Perfection (Latter Day Saints)
||This article improperly uses one or more religious texts as primary sources without referring to secondary sources that critically analyze them. (December 2010)|
||This article contains too many or too-lengthy quotations for an encyclopedic entry. (February 2011)|
- Be ye therefore perfect, even as your Father which is in heaven is perfect. This process towards perfection will continue far beyond the grave.
In response to an inquiry on the beliefs of the church, Joseph Smith, Jr. wrote what came to be called the Wentworth Letter, the last section of which was canonized as The Articles of Faith. The third, fourth, and thirteenth articles state the essence of Latter Day Saint belief concerning Faith, Works, and Grace. Although the words 'Grace' and 'Works' do not appear and 'Faith' only appears once, references to the concepts of Faith, Works, and Grace appear throughout the text:
- 3 We believe that through the Atonement of Christ, all mankind may be saved, by obedience to the laws and ordinances of the Gospel.
- 4 We believe that the first principles and ordinances of the Gospel are: first, Faith in the Lord Jesus Christ; second, Repentance; third, Baptism by immersion for the remission of sins; fourth, Laying on of hands for the gift of the Holy Ghost.
- 13 We believe in being honest, true, chaste, benevolent, virtuous, and in doing good to all men; indeed, we may say that we follow the admonition of Paul—We believe all things, we hope all things, we have endured many things, and hope to be able to endure all things. If there is anything virtuous, lovely, or of good report or praiseworthy, we seek after these things.
Latter Day Saints believe that Faith, Works, and Grace form a continuous cycle in the journey to Perfection.
The Bible, other Latter Day Saint scriptures, Apostles and Prophets provide clear explanations of the Latter Day Saint doctrines of Faith, Works, Grace and Perfection.
Latter Day Saints believe:
- …faith is the substance of things hoped for, the evidence of things not seen.
- …faith is not to have a perfect knowledge of things, therefore if ye have faith ye hope for things which are not seen, which are true.
- Faith exists when absolute confidence in that which we cannot see combines with action that is in absolute conformity to the will of our Heavenly Father. Without all three—first, absolute confidence; second, action; and third, absolute conformity—without these three all we have is a counterfeit, a weak and watered-down faith.
- This precious and marvelous gift of faith, this gift from God our Eternal Father, is still the strength of this work and the quiet vibrancy of its message. Faith underlies it all. Faith is the substance of it all. Whether it be going into the mission field, living the Word of Wisdom, paying one’s tithing, it is all the same. It is the faith within us that is evidenced in all we do.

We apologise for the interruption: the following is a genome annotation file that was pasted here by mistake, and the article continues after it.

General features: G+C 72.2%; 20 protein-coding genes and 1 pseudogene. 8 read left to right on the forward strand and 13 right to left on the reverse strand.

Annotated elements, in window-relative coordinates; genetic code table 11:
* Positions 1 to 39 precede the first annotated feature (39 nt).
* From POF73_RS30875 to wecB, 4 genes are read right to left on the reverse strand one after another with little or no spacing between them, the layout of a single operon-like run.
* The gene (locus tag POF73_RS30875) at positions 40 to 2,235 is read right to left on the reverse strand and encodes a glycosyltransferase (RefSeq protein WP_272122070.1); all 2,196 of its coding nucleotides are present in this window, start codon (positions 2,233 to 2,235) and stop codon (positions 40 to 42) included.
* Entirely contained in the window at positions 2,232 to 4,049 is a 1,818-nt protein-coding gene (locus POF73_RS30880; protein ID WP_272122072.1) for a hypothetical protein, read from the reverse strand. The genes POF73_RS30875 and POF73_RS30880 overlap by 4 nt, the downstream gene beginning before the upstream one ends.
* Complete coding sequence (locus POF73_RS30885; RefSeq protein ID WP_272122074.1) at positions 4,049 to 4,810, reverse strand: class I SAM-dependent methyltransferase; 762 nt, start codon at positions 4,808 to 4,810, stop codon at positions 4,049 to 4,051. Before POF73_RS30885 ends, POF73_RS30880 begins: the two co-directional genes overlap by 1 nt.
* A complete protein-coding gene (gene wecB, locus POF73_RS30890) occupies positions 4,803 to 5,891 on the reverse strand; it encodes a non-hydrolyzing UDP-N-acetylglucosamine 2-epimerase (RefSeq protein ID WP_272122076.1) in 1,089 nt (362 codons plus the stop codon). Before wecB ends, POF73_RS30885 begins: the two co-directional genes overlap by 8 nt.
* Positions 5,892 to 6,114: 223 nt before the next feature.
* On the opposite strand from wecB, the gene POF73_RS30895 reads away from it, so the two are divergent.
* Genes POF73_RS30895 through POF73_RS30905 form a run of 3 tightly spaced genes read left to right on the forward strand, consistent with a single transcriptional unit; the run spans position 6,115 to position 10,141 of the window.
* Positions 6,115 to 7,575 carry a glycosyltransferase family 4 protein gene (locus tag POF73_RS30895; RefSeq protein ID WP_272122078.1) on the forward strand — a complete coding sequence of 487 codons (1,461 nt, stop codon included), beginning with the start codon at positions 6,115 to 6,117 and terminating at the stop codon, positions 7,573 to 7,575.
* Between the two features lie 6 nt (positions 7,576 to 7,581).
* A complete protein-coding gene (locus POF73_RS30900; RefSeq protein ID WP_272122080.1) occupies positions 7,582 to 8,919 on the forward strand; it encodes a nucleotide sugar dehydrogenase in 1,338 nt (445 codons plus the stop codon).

- I was asked at a news conference on one occasion how we get men to leave their vocations, to leave home, and serve the Church.
- I responded that we simply ask them, and we know what their answer will be.
- What a marvelous and wonderful thing it is, this powerful conviction that says the Church is true. It is God’s holy work. He rules over the things of His kingdom and in the lives of His sons and daughters. This is the reason for the growth of the Church. The strength of this cause and kingdom is not found in its temporal assets, impressive as they may be. It is found in the hearts of its people. That is why it is successful. That is why it is strong and growing. That is why it is able to accomplish the wonderful things that it does. It all comes of the gift of faith, bestowed by the Almighty upon His children who doubt not and fear not, but go forward.
- …a testimony does not burst upon us suddenly. Rather it grows, as Alma said, from a seed of faith. “It will strengthen your faith: for ye will say I know that this is a good seed; for behold it sprouteth and beginneth to grow”. If you nourish it, it will grow; and if you do not nourish it, it will wither.
President Packer was referring to the ‘Seed of Faith’ sermon, taught, as Latter Day Saints believe, by the prophet Alma in the Book of Mormon. Alma speaks of the need to nourish the seed of faith once it begins to grow:
- And behold, as the tree beginneth to grow, ye will say: Let us nourish it with great care, that it may get root, that it may grow up, and bring forth fruit unto us. And now behold, if ye nourish it with much care it will get root, and grow up, and bring forth fruit.
- But if ye neglect the tree, and take no thought for its nourishment, behold it will not get any root; and when the heat of the sun cometh and scorcheth it, because it hath no root it withers away, and ye pluck it up and cast it out.
- Now, this is not because the seed was not good, neither is it because the fruit thereof would not be desirable; but it is because your ground is barren, and ye will not nourish the tree, therefore ye cannot have the fruit thereof.
Latter Day Saints believe that faith is both evidenced and nourished by various kinds of works.
Latter Day Saints believe that Jesus Christ taught: